Helium coat could cut plane drag

Helium, an inert gas which does not combine with other substances, could form the basis of a new coating on aircraft that would put an end to aerodynamic drag. Fuel costs would plummet and so would air fares. The problem, according to researchers at BOC , is that if nothing sticks to helium, and helium […]

Helium, an inert gas which does not combine with other substances, could form the basis of a new coating on aircraft that would put an end to aerodynamic drag.

Fuel costs would plummet and so would air fares.

The problem, according to researchers at BOC , is that if nothing sticks to helium, and helium sticks to nothing, it could prove difficult to helium-plate an aeroplane.

But BOC researchers are working on it. The look, they say, would be a smart granite-grey colour.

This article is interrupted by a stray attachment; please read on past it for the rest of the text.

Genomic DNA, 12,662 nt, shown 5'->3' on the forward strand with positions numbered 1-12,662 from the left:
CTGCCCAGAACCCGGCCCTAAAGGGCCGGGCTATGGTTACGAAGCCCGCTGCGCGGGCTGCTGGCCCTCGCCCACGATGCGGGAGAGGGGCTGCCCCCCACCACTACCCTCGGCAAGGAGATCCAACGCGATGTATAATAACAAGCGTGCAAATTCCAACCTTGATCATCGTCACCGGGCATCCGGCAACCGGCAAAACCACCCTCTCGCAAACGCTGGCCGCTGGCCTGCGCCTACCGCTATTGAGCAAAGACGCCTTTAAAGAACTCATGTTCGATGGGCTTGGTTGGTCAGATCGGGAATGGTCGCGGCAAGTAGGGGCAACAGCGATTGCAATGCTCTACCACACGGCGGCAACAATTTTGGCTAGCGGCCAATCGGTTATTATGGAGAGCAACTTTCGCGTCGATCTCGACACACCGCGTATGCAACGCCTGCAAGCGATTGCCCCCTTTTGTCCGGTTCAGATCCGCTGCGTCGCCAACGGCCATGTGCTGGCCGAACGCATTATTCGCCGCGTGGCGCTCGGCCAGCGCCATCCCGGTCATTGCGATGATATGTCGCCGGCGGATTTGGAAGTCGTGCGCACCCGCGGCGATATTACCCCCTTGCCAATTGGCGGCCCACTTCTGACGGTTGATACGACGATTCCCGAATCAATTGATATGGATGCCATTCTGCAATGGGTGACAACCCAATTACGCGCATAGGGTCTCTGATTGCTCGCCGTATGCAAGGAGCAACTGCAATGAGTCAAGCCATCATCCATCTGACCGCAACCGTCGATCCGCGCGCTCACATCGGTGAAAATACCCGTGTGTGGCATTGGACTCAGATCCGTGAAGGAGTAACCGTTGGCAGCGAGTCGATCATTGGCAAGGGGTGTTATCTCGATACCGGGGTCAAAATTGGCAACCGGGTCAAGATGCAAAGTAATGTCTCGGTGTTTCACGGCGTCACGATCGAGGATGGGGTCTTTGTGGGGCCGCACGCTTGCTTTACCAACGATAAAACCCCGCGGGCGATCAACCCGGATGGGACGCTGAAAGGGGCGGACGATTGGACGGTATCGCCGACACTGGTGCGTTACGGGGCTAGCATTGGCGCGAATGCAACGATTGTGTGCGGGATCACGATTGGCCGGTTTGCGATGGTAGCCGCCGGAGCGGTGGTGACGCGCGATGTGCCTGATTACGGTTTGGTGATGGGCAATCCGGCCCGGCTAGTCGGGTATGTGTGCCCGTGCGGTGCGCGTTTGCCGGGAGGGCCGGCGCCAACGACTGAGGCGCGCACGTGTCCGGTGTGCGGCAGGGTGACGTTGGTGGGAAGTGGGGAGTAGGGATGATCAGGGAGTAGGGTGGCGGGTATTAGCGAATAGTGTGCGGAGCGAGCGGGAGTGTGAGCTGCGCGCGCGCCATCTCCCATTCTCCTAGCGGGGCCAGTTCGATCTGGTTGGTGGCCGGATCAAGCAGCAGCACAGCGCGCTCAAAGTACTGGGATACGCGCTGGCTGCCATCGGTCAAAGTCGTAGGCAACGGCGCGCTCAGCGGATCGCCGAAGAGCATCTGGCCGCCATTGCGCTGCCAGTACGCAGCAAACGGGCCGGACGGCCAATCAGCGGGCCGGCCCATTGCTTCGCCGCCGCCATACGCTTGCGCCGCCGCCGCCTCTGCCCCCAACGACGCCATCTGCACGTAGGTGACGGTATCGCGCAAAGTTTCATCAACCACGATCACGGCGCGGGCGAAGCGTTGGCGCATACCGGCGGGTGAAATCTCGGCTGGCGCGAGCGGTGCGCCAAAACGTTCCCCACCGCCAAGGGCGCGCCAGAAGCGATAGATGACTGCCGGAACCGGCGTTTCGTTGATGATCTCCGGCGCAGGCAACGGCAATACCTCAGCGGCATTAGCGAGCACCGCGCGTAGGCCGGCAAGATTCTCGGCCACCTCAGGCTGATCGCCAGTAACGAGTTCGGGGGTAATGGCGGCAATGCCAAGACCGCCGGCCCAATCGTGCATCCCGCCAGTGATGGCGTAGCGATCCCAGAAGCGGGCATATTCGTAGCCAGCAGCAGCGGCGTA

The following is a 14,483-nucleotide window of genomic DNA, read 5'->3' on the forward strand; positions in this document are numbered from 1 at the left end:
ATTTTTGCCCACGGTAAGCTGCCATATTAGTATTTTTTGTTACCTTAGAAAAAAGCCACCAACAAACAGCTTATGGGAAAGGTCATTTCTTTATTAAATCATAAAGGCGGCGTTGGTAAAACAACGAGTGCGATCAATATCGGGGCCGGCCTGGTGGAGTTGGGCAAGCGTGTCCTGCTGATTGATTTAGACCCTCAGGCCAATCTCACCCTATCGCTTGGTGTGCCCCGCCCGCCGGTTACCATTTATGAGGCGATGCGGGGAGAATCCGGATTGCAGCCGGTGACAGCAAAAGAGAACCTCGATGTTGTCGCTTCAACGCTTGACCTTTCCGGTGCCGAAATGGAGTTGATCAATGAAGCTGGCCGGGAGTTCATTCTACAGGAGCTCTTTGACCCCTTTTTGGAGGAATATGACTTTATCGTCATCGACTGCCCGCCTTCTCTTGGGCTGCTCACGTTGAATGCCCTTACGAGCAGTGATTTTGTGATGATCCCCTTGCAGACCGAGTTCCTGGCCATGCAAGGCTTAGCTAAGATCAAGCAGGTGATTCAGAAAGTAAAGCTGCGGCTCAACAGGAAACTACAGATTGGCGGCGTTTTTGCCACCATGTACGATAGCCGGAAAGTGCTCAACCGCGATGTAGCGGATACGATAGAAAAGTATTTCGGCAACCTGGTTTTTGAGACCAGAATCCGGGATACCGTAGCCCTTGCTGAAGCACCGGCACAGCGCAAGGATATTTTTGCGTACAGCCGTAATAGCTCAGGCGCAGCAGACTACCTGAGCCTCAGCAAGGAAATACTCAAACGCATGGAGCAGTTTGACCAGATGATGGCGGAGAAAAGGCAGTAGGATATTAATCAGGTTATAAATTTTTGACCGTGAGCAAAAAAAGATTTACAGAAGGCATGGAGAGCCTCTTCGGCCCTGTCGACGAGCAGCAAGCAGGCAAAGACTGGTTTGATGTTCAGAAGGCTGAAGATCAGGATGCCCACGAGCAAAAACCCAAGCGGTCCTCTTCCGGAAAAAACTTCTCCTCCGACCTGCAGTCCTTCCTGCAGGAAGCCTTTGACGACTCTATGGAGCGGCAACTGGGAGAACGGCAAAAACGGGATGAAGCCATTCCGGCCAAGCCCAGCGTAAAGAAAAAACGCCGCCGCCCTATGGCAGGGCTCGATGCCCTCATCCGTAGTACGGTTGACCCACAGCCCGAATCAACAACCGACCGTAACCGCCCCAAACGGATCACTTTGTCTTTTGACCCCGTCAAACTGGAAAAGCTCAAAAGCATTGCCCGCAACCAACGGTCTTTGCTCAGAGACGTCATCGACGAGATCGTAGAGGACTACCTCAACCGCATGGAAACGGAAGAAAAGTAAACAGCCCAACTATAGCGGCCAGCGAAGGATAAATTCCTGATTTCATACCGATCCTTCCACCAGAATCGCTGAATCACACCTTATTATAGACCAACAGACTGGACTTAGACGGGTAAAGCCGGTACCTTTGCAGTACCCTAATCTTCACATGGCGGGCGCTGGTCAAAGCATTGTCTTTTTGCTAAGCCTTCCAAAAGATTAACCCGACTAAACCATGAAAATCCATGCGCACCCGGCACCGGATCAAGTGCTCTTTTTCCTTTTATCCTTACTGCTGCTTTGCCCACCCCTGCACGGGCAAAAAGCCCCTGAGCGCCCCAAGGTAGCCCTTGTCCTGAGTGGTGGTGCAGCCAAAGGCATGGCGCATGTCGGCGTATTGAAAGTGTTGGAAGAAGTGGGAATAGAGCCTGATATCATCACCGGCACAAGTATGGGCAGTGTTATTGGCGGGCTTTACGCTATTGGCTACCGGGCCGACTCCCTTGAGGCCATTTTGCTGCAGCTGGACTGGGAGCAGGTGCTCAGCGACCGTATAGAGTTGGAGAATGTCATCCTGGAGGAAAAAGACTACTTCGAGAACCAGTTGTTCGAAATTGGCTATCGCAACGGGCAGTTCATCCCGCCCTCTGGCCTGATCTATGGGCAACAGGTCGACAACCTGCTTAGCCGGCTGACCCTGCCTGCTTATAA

An air molecule hitting the wing of Concorde sticks to it briefly and acquires the velocity of the wing at around Mach 1+.

When the molecule flies off again it runs away with its own tiny share of stolen energy, says BOC.

In contrast, an air molecule hitting a helium surface would have nothing to atttract it.

It would bounce straight off again, taking no energy with it, which would put an end to drag.

BOC researchers have found that cleveite, a variety of the uranium ore pitchblende, somehow binds to helium.

Mixing cleveite with sulphuric acid produces helium gas.

A cleveite-based paint could act as the substrate for the helium plating, they say.